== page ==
From the Flying Dutchman to the Mary Celeste, fiction and history have seen their fair share of ghost ships. Vessels that float on the water, but do so without any sign of a crew on deck. The crew have either gone missing or dead, yet the ship is still sailing under seemingly a ghostly presence or by the wind and waves.

This is such a phenomenon that some of the ships have become ingrained in popular culture and the stories a common ghost story told throughout the world.

So, what is the difference between fact and fiction? Why have ships with ghostly menace become ingrained in ship culture?

Fictional Ghost Ships

 

The principal fictional tale of a ghost ship, both in sailing quarters and on land, is that of the Flying Dutchman. A ship that is said, in most variations of the legend, to be cursed to roam the oceans forever. The oldest version of this tale dates from as far back as the late eighteenth-century, where sailors claim the sailors aboard attempt to send messages to people on land that have been dead for centuries. It is also said to glow on the waves with a ghostly light. Ocean lore dictates that catching sight of the Dutchman is an omen of imminent doom.

There have been many potential explanations for the many sightings that have been reported of the Flying Dutchman. The most logical, it would seem, is that the ship is an optical illusion. The sun reflects rays of light, making some ships far off seem reflected in a way that makes them appear ghostly or can even make them seem to sail above the surface of the water. For most fictional ghost ships this seems to be the most likely reasoning behind the vessels.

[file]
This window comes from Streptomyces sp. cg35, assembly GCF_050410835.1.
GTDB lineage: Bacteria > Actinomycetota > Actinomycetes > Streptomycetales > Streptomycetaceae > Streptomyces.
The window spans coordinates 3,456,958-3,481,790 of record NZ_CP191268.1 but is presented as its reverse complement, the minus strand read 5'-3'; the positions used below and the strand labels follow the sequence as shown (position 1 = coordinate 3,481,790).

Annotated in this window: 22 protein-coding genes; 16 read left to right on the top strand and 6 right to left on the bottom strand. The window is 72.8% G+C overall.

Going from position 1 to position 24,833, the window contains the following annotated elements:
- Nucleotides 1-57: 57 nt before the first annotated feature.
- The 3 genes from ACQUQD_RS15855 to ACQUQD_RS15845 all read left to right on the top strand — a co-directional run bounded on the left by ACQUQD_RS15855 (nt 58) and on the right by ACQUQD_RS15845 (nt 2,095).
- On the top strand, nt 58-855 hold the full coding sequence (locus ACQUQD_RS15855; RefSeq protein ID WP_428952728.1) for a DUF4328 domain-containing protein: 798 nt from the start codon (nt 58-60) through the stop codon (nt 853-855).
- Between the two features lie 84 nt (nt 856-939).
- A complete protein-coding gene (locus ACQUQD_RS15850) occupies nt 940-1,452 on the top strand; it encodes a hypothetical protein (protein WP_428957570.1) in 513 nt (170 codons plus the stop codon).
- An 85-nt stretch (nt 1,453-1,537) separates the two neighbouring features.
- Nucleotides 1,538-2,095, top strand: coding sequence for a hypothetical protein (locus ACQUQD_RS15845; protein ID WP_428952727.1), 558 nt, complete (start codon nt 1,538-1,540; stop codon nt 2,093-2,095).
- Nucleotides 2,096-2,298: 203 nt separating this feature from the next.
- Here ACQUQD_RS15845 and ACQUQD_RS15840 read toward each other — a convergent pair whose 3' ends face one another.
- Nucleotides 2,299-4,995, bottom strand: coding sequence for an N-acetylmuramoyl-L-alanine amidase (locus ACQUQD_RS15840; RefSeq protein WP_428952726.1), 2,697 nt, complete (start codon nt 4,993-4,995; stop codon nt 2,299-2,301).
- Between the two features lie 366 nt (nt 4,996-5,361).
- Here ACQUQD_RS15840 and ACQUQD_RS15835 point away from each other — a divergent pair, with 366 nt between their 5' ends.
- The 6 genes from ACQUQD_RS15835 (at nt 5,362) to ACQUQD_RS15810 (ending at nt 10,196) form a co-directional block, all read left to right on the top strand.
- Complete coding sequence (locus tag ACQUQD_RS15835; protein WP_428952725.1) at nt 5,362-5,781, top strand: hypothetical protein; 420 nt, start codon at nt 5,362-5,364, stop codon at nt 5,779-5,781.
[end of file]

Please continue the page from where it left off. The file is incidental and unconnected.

Historical Phantom Ships

 

Again, the most famous historical example of a ghost ship comes in the form of the Mary Celeste. It was an American merchant brigantine, which was discovered abandoned and adrift in the Atlantic Ocean in 1872. She was found to be a seaworthy condition, if a little weathered, with her lifeboat missing. Both cargo and crew’s belongings were all left untouched.

No one who had been aboard the vessel was ever seen again.

Foul play seemed to be the obvious cause of such a mystery. Mutiny by the Mary Celeste crew, piracy and even the chance that it was a case of insurance fraud. However, no evidence was ever substantial enough to prove any of these cases. The mystery surrounding the events has created further speculation, convoluting the story even as far as today to make it worthy of a ghost story or two.

If you are heading out to sea and want to prepare as much as possible, don’t hesitate to contact us. We’re expert boat chandlers, so call us on 01524 862010 to speak to our friendly team about any enquiries you may have.